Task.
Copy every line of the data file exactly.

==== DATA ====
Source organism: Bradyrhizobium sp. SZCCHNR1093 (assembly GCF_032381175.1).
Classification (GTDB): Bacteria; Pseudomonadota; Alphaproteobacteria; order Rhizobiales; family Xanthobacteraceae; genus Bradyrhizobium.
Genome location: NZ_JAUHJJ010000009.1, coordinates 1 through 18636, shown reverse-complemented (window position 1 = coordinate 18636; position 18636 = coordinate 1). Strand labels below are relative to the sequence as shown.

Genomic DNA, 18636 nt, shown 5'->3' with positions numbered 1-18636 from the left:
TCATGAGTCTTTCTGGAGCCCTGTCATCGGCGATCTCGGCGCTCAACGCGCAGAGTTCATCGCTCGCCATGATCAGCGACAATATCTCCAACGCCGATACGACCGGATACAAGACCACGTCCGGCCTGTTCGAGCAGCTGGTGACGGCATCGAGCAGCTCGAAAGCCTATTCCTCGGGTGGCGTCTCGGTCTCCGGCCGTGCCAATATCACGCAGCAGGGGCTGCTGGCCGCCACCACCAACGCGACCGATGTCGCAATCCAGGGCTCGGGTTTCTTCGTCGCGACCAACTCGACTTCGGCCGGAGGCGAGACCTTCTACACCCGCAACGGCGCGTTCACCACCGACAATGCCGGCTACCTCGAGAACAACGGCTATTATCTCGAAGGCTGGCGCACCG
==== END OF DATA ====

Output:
Source organism: Bradyrhizobium sp. SZCCHNR1093 (assembly GCF_032381175.1).
Classification (GTDB): Bacteria; Pseudomonadota; Alphaproteobacteria; order Rhizobiales; family Xanthobacteraceae; genus Bradyrhizobium.
Genome location: NZ_JAUHJJ010000009.1, coordinates 1 through 18636, shown reverse-complemented (window position 1 = coordinate 18636; position 18636 = coordinate 1). Strand labels below are relative to the sequence as shown.

Genomic DNA, 18636 nt, shown 5'->3' with positions numbered 1-18636 from the left:
TCATGAGTCTTTCTGGAGCCCTGTCATCGGCGATCTCGGCGCTCAACGCGCAGAGTTCATCGCTCGCCATGATCAGCGACAATATCTCCAACGCCGATACGACCGGATACAAGACCACGTCCGGCCTGTTCGAGCAGCTGGTGACGGCATCGAGCAGCTCGAAAGCCTATTCCTCGGGTGGCGTCTCGGTCTCCGGCCGTGCCAATATCACGCAGCAGGGGCTGCTGGCCGCCACCACCAACGCGACCGATGTCGCAATCCAGGGCTCGGGTTTCTTCGTCGCGACCAACTCGACTTCGGCCGGAGGCGAGACCTTCTACACCCGCAACGGCGCGTTCACCACCGACAATGCCGGCTACCTCGAGAACAACGGCTATTATCTCGAAGGCTGGCGCACCG